Rydberg’s publications include studies of the botany of Nebraska, Utah, Yellowstone National Park, and even the Yukon, but one of his most significant publications remains his 1906 Flora of Colorado, published by the Colorado Agricultural College’s Experiment Station.  This nearly-500 page book has been digitized and is available online from our library.

Also from our library you can learn about some of the plants and flowers that Rydberg studied and discovered, which bear his name.  Some of these species are now rare or imperiled.  You can read conservation assessments from the Colorado State University’s Natural Heritage Program on the following species named for Rydberg:

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Colorado State Publications Blog

Butterfly Migration

If you love butterflies, this week has been an absolute delight along the Front Range as the painted lady butterflies migrate south.  Conditions this year have caused an explosion of the numbers of painted ladies, which is why we are seeing so many more than usual.  The orange butterflies, which are commonly mistaken for monarchs, are headed to Arizona, New Mexico, and northern Mexico for the winter, according to an article in the Denver Post.  They enjoy a variety of flowers, especially asters, which are in bloom right now.  Last weekend was the peak for the migration through the Denver area, although many can still be seen.  The butterflies will also pass through on their way back north in April and May.

Colorado has many other butterfly species, as well.  Those who enjoy butterflies should see the CSU Extension’s publication Attracting Butterflies to the Garden, which offers tips on creating a butterfly habitat along with lists of the best types of flowers to plant for attracting butterflies.

Painted lady (Vanessa cardui) butterflies enjoying the asters at my home in Park Hill, September 16, 2017.
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Colorado State Publications Blog

Japanese Beetles

While gardening last weekend I discovered that my trees are being eaten by Japanese beetles; since then, I’ve spotted them in other parts of town, as well.  Biologists say that 2017 is the worst year yet in Colorado for the invasive pests, which up until a few years ago were only found east of the Mississippi.  According to the Denver Post, Japanese beetles have been munching their way up and down the Front Range from Boulder to Pueblo.  The Colorado Department of Agriculture issued a quarantine against the Japanese beetle in 2010, but the spread has continued.

Experts say that Japanese beetles, which are most active in July and August, feed on the leaves of over 300 species of plants, but their favorites are beans, linden trees, and rosebushes.  So what can you do to prevent and control Japanese beetles?  Colorado State University entomologist Whitney Cranshaw wrote a helpful fact sheet that describes identification of the beetle as well as techniques and recommended products for control.  Also see the Colorado Department of Agriculture’s Japanese Beetle Best Management Strategies and their powerpoint presentation about Japanese beetle.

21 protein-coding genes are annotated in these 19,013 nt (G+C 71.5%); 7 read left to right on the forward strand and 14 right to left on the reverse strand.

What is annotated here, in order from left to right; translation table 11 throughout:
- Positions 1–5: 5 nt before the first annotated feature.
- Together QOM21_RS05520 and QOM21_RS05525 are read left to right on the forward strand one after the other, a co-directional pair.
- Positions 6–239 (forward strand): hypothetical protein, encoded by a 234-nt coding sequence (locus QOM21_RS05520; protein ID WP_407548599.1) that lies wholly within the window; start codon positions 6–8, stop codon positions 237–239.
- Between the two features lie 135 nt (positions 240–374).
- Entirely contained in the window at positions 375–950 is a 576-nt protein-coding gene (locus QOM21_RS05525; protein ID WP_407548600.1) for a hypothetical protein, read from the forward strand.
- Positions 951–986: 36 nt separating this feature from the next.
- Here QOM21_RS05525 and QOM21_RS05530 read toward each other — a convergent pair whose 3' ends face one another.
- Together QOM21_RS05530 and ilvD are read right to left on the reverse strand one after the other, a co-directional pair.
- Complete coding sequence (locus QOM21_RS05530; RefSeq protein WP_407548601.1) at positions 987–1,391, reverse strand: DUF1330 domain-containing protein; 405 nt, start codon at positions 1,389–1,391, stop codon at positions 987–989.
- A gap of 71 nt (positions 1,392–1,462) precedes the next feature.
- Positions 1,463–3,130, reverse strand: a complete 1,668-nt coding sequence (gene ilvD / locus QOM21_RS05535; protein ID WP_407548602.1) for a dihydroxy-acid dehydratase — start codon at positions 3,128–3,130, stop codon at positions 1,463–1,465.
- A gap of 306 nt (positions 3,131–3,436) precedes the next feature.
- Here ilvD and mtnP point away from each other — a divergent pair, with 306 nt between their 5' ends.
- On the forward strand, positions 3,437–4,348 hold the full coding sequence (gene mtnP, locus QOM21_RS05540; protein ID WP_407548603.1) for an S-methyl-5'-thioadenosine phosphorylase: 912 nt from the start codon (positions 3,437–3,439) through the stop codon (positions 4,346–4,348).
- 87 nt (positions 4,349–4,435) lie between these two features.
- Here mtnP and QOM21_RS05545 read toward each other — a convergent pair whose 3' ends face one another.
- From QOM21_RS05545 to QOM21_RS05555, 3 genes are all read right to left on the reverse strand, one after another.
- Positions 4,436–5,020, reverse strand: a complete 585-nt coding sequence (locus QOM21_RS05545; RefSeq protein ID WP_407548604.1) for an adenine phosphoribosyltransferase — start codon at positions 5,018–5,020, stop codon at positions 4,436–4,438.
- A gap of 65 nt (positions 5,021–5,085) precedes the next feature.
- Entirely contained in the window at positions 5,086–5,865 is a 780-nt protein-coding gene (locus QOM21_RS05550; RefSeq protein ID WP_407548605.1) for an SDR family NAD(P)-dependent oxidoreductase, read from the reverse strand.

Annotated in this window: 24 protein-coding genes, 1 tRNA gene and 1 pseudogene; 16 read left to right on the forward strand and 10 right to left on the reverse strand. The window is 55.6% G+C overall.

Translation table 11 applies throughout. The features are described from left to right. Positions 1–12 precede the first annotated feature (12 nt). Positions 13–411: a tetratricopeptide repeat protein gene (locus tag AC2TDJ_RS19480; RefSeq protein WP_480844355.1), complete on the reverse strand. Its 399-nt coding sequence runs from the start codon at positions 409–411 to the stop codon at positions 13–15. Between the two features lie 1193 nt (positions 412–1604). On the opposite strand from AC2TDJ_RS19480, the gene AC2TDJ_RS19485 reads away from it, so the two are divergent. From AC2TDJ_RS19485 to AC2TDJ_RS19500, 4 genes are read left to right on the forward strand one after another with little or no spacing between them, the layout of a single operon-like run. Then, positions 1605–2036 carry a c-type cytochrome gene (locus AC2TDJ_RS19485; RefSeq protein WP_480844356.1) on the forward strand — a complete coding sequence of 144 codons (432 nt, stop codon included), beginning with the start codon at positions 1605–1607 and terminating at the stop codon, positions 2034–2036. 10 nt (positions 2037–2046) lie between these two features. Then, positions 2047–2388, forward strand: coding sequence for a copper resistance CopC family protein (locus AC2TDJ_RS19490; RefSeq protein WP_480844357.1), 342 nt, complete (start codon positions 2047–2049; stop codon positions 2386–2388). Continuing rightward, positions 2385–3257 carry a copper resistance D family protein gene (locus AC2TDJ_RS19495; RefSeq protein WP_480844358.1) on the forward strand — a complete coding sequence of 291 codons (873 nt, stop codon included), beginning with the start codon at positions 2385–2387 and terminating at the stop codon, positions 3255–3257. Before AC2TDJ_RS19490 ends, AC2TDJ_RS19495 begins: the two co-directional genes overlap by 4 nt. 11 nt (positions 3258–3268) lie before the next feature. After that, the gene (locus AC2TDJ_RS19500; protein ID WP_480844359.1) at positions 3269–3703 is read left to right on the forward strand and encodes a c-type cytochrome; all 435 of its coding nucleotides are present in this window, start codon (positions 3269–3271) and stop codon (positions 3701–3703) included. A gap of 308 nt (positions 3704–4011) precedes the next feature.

Photo courtesy Wikimedia Commons

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Colorado State Publications Blog

Caring for Storm-Damaged Trees

Spring snowstorms and freezes like those experienced in Denver metro area this weekend can cause significant tree damage, due to the cold in combination with the weight of the snow on trees that have already leafed out.  If you experienced tree damage this weekend, the Colorado State University Extension and Colorado State Forest Service have several publications that offer helpful tips on caring for storm-damaged trees, and how to prevent damage before a storm:

Photo courtesy Colorado State Forest Service

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Colorado State Publications Blog

Spring is Here!

Hooray, today is the first day of Spring!  Are you interested in learning about the plants and animals that Colorado springtime brings?  Our library has many resources that you can use to learn — or teach your kids — about springtime in Colorado.

Hearken!  It’s Spring is a publication from the Colorado Division of Wildlife.  This title from their “Colorado’s Wildlife Company” series is written for all ages, with fun facts and illustrations about Colorado wildlife.  Search our library’s web catalog to find more titles from Colorado’s Wildlife Company.

Planning a flower garden this spring?  Check out Spring-Planted Bulbs, Corms and Roots to learn about the best bulbs for growing in Colorado.  This is only one of hundreds of resources on Colorado gardening available from our library; search our web catalog for more titles.

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Colorado State Publications Blog

Gardening with Native Plants

Spring is coming, and as you begin planning your yard and garden, consider the benefits of using native plants.  Native plant species are a good choice because they are adapted to Colorado’s climate and soil, so can be easy to grow here in Colorado.  Native plants are also good for water conservation, as they are adapted to growing in Colorado’s arid climate.  Finally, native plants attract local pollinators (bees, birds, butterflies), which are essential to plant reproduction.

Many varieties of penstemon, including the Rocky Mountain penstemon shown here, are native to Colorado. Photo courtesy Colorado State University Extension.

Our library offers a number of resources that you may find helpful if you choose to grow native plants, including

Also, for information on pollinators, see

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Colorado State Publications Blog

Garden Pests